Bench rotation up in the air as Badgers approach Big Ten play

Sophomore Alex Illikainen is one of many Badger reserves to play sixth man this season.

Image By: Alayna Truttmann

The No. 17 Wisconsin Badgers (6-2) might have returned more than 99 percent of their scoring and minutes this season, but stability in their roster construction has not translated to stability in the team’s rotation.

While the Badgers’ bench has been incredibly productive early on this season, through eight games, five different Badgers have been the first reserve to enter a game, be it alone or alongside another teammate.

Junior guard Jordan Hill and sophomore forward Alex Illikainen were the first Badgers to enter UW’s season opener against Central Arkansas. Illikainen alone entered first in Wisconsin’s loss to Creighton and he entered alongside sophomore guard Khalil Iverson in UW’s victory over Georgetown.

Freshman guard D’Mitrik Trice and sophomore forward Charles Thomas IV were the first pair of reserves to see the floor in Wisconsin’s most recent games against Prairie View A&M and Syracuse.

At this point in the season, you’d be better playing whack-a-mole than guessing which Badger reserve was going to enter the game first.

“It’s all over the place,” Thomas said.

Yet the uncertainty of head coach Greg Gard’s rotation has not affected many of the Badger reserves.

“It really doesn’t change much from an individual standpoint,” Iverson said. “As soon as I get in, I try to get in and do my job, no matter what that is, no matter when that is.”

Iverson and Thomas recognize that no matter who enters first, each Badger reserve is trying to help UW succeed.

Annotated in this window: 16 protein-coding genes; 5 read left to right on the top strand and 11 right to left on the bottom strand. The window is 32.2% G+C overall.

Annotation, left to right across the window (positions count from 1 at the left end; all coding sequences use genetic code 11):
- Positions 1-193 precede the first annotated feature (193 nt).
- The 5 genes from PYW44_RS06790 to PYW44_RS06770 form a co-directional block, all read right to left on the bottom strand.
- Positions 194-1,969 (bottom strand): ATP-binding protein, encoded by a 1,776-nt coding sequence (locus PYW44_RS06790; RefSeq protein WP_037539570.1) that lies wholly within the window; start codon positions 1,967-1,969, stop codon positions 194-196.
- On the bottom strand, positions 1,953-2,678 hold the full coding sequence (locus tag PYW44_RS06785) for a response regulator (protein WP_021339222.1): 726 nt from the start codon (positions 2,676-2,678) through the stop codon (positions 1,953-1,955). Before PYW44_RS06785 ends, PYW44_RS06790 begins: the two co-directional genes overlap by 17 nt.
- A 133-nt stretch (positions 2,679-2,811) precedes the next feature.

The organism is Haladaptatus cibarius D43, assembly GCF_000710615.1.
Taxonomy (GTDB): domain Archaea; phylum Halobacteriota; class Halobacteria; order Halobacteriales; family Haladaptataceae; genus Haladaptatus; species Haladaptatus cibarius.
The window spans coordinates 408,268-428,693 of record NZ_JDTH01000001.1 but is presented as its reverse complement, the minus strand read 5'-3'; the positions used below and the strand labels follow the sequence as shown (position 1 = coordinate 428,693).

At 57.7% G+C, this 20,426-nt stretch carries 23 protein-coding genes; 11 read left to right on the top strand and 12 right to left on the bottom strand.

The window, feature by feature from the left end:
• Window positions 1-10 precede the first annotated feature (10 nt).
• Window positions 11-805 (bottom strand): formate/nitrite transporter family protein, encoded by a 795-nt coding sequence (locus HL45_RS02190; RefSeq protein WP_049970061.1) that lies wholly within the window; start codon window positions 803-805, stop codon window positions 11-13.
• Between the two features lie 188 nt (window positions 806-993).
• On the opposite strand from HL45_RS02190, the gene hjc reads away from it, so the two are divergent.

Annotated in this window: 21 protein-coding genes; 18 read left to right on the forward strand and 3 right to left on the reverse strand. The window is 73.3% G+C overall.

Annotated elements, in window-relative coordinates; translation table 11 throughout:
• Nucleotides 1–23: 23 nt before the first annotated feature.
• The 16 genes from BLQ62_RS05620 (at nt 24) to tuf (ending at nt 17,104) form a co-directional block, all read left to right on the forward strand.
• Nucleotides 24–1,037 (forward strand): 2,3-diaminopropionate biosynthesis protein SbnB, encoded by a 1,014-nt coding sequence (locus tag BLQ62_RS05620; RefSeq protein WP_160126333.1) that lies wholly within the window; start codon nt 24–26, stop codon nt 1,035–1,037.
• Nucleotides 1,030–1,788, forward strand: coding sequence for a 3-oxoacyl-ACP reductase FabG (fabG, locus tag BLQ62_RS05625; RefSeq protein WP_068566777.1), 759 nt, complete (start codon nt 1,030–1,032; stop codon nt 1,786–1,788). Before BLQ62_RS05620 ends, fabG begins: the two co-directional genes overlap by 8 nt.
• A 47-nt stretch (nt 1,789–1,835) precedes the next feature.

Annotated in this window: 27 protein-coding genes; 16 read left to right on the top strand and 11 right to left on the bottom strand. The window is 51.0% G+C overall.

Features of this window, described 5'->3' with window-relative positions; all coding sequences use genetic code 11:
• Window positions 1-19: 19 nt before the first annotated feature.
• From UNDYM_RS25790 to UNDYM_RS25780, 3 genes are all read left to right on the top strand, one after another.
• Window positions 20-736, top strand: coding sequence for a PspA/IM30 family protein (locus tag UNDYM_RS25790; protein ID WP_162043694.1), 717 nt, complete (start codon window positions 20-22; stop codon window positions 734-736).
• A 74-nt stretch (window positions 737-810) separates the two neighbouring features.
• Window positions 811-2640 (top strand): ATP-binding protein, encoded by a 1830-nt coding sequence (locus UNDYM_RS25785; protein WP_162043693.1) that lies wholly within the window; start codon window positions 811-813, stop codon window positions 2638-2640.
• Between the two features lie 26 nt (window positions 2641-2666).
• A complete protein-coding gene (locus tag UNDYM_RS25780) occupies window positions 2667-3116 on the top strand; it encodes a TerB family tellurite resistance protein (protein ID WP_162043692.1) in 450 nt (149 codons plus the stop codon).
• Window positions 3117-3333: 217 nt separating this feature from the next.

“He’s always putting new guys in there, but it doesn’t really mentally take a toll,” Thomas said. “I just see it as ‘I gotta do what I gotta do’ and that’s the same mindset for everybody else.”

In Wisconsin’s win over Syracuse, only one reserve, D’Mitrik Trice, played more than 10 minutes. Hill and Thomas played seven minutes a piece, while Illikainen played six and Iverson played just five minutes. Yet after the game, Gard credited the bench for playing a major role in the Badgers’ victory.

“Our ability to use the bench in other games previously has allowed some of the older guys to remain a little fresher at times,” Gard said. “The bench helped prior to tonight to set up tonight for them to play that well.”

The lineup whack-a-mole will likely subside as the season progresses and Gard settles on a bench rotation, but its volatility early on has given a number of players vital in-game experience, and a fun guessing game to play before tipoff.

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